Hertfordshire. It is considered reasonable to assume that as the economy

    recovers out of recession, volumes of secondary and recycled aggregates

    similar to those of recent years will continue to be available in the county. As

    such there should not be any significant effect on the demand for newly

    extracted land won sand and gravel.

    6.13 In a similar way, a small amount of marine dredged sand and gravel as detailed

    in table 4 and paragraph 5.5 is imported for use in the county. It is considered

    reasonable to assume that this supply of sand and gravel will continue to be

    used in the county at a similar volume in future years and therefore there should

    not be a significant effect on the amount of newly extracted sand and gravel

    required. As stated in table 4 and paragraph 5.7, hard rock is supplied from other

    counties as Hertfordshire does not have any of this resource. As the economy

    grows it is assumed that as this aggregate is already within the supply chain it is

    considered reasonable to assume that the proportions of market demand

    currently being met from these sources will continue to be met.

    7 FUTURE AGGREGATES SUPPLY AND DEMAND

    Supply

    7.1 As shown in the calculations of sand and gravel landbanks in table 4, using the

    EEAWP sub-regional apportionment of 1.39mtpa (8.5 years), the 10 year rolling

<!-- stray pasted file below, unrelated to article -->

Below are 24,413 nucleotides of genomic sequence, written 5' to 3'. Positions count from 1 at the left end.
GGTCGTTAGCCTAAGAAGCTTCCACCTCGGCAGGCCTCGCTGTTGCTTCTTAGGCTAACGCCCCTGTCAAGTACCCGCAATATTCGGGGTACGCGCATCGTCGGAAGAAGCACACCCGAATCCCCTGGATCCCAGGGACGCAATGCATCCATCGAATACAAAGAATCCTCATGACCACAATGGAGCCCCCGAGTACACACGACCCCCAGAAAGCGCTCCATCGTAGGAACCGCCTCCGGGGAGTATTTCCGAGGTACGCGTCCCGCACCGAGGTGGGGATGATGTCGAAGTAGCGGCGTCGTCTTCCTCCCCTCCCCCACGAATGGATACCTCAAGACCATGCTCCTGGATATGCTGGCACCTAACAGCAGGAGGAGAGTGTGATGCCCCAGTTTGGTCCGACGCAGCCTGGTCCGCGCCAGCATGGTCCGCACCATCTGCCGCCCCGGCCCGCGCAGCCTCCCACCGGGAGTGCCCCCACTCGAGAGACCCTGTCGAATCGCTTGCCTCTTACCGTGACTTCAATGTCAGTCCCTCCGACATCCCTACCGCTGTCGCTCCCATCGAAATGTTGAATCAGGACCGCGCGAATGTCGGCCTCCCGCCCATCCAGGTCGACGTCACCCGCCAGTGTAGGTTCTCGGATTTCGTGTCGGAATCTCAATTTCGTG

average sales (10.2 years) or the 3 year average sales figures (9.8 years), the

    county does not have sufficient permitted reserves to fulfil the requirement for a

    15 year Minerals Local Plan period, nor the additional planning for 7 years at the

    end of the plan period which equates to needing aggregate for a 22 year period.

    As such the county council will seek to address this by allocating sufficient land

    for extraction in the review of the Minerals Local Plan.

    7.2 The County Council has permitted two sand and gravel planning applications,

    subject to S106 agreements, at committee on 25 January 2017 and 22 March

    2017 (Land at Hatfield Aerodrome and Furzefield, Hatfield Quarry). However, as

    the S106 agreements require signing, decision notices have not been issued for

    these applications to date. In total these sites could provide 8.45 million tonnes.

    7.3 A comparison of the sub-regional apportionment with the shortfall is shown

    below:

  • Local Aggregate Assessment 2017 26

    Table10: Requirement for sand and gravel in Hertfordshire over the plan period of 15 years 2016 to 2031

    7.4 Historically the nationally prescribed regional apportionment figure for mineral

    provision was sub divided proportionally between authorities within the Region